Training Your First Classifier with Spark and Scala

Training Your First Classifier with Spark and ScalaJeremy MillerBlockedUnblockFollowFollowingFeb 27Many people begin their machine learning journey using Python and Sklearn.

If you want to work with big data you have to use Apache Spark.

It is possible to work with Spark in Python using Pyspark.

However, since Spark is written in Scala, you will see much better performance by using Scala.

There are numerous tutorials out there about how to get up and running with Spark on your computer so I won’t go into that.

I will only suggest that two ways to get started quickly are to use a docker image, or the community version of Databricks.

Let’s get started!I prefer to use the spark-shell and start it with the color option enabled:These imports will help with file navigation while inside the spark-shell:Next come all of our imports.

It looks like some repetition; this is because some of the functionality in the Spark RDD-API has yet been ported over to the newer Spark Dataframe-API:If you are not using the spark-shell you may need the following additional imports.

The spark-shell automatically creates a spark context as “sc” and a spark session as “spark”.

Now we can load in the data.

I’m using the Harvard EdX dataset as an example.

NB: I’m not going to do much feature engineering because I want to focus on the mechanics of training the model in Spark.

In the end I will have a classifier that predicts whether a student passes a course based on data accumulated throughout the entire course.

It better have a good score!.Creating a useful model would require featurizing the data to train the model on what you would know at the time that you wanted to make the prediction.

With that clarified, here we go:A Spark model needs exactly two columns: “label” and “features”.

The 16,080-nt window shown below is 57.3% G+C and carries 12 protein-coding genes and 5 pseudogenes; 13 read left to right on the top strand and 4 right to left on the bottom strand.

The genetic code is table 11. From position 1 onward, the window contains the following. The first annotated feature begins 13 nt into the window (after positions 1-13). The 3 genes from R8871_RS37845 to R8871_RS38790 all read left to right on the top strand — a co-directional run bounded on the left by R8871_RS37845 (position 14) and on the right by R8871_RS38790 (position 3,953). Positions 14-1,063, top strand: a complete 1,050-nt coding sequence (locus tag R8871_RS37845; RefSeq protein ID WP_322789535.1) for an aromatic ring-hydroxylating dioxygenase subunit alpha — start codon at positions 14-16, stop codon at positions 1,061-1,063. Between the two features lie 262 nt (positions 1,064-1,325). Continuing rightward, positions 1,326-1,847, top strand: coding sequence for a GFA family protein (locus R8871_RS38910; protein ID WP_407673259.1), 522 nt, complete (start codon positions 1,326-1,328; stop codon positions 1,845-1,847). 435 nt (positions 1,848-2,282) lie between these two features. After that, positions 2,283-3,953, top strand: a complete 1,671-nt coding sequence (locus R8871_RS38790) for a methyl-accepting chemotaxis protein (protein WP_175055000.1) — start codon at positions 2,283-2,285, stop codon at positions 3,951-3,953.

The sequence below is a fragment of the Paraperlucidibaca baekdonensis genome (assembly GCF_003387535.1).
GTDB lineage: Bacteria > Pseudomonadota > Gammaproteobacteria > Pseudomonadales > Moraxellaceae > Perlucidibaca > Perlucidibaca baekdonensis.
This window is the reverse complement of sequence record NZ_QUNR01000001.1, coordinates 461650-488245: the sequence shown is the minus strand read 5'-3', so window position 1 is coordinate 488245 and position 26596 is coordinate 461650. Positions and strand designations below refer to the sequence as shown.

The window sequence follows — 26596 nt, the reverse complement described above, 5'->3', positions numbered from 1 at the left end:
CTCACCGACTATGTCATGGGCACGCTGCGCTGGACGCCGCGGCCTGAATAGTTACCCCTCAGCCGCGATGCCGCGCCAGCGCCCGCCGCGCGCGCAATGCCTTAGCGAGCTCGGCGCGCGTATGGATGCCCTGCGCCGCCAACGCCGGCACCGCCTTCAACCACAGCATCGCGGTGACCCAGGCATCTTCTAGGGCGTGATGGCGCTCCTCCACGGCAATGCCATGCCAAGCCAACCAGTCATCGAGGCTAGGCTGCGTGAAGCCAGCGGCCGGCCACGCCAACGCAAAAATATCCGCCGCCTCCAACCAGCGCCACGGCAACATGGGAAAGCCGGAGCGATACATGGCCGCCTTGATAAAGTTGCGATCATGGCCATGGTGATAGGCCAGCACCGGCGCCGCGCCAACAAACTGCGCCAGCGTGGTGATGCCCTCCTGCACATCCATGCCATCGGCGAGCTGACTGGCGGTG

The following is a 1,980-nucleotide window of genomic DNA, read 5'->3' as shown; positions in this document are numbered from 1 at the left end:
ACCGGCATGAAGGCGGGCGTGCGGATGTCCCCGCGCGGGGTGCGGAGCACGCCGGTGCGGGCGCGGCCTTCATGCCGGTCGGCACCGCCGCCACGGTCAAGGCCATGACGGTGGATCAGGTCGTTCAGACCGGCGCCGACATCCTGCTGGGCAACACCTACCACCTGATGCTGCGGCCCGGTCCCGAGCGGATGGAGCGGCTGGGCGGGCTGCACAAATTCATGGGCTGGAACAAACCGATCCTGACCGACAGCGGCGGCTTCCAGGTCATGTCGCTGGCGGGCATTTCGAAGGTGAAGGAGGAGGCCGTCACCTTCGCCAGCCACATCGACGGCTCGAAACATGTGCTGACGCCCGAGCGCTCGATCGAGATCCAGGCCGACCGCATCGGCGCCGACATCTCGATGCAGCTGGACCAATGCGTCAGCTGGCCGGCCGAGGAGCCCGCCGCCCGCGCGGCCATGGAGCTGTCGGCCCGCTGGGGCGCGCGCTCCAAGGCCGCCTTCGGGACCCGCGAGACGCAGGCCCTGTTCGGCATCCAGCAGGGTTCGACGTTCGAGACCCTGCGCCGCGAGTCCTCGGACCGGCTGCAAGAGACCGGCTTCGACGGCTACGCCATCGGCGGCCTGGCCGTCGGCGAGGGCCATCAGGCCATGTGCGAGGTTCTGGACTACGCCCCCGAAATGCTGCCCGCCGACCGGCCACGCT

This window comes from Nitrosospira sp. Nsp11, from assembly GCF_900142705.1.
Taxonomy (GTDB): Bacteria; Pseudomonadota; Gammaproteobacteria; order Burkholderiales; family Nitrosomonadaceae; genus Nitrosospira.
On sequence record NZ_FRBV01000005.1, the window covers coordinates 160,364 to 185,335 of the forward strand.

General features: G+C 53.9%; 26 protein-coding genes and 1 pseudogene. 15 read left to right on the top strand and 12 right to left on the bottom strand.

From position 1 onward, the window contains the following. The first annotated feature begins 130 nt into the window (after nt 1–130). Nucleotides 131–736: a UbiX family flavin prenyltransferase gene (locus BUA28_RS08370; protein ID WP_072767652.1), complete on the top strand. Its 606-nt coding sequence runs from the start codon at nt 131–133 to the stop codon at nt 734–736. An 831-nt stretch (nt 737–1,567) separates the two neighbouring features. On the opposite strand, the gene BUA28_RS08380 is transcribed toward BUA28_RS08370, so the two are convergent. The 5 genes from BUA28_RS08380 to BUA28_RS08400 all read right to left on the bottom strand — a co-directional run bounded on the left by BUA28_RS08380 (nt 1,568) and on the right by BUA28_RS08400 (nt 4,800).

To get there will take a few steps.

First we will identify our label using the select method while also keeping only relevant columns (see the caveat above about feature engineering):Putting the entire method call in a set of parentheses allows you to break up the lines arbitrarily without Spark freaking out.

Next we will do some one-hot encoding on our categorical features.

This takes a few steps.

First we have to use the StringIndexer to convert the strings to integers.

Then we have to use the OneHotEncoderEstimator to do the encoding.

Next we check for null values.

In this dataset I was able to find the number of null values through some relatively simple code, though depending on the data it may be more complicated:After checking the columns, I decided to impute the null values of the following columns using the median value of that column: nevents, ndays_act, nplay_video, nchapters.

I did this like so:Then we use the VectorAssembler object to construct our “features” column.

Remember, Spark models need exactly two columns: “label” and “features”.

Now we split the data into training and test sets.

The data is set up!.Now we can create a model object (I’m using a Random Forest Classifier), define a parameter grid (I kept it simple and only varied the number of trees), create a Cross Validator object (here is where we set our scoring metric for training the model) and fit the model.

WARNING: This code will take some time to run!.If you have a particularly old / underpowered computer, beware.

Now we have a trained, cross validated model!.You can explore the attributes and methods of the model by typing “model.

” and then pressing tab on your keyboard (note the period after the word model).

I encourage you to spend some time here to get a sense of what this model object is and what it can do.

It’s time for some model evaluation.

This is a little more difficult because the evaluation functionality still mostly resides in the RDD-API for Spark, requiring some different syntax.

Let’s begin by getting predictions on our test data and storing them.

We will then convert these results to an RDD.

Then we can create our metrics objects and print out the confusion matrix.

Now we have some results!.You can use the numbers in the confusion matrix to calculate your various metrics.

Spark will do this for us and print them out, but the syntax is bulky:We can also calculate more sophisticated metrics such as AUC and AUPRC:Et voila!.We have trained and evaluated our classifier!.I hope you see that using Apache Spark for machine learning is only a bit more complicated than using libraries such as Sklearn or H2O.

This extra effort pays off by allowing you to work with big data.

I encourage you play around with different models available in the Spark ML Library.

Thanks for reading.


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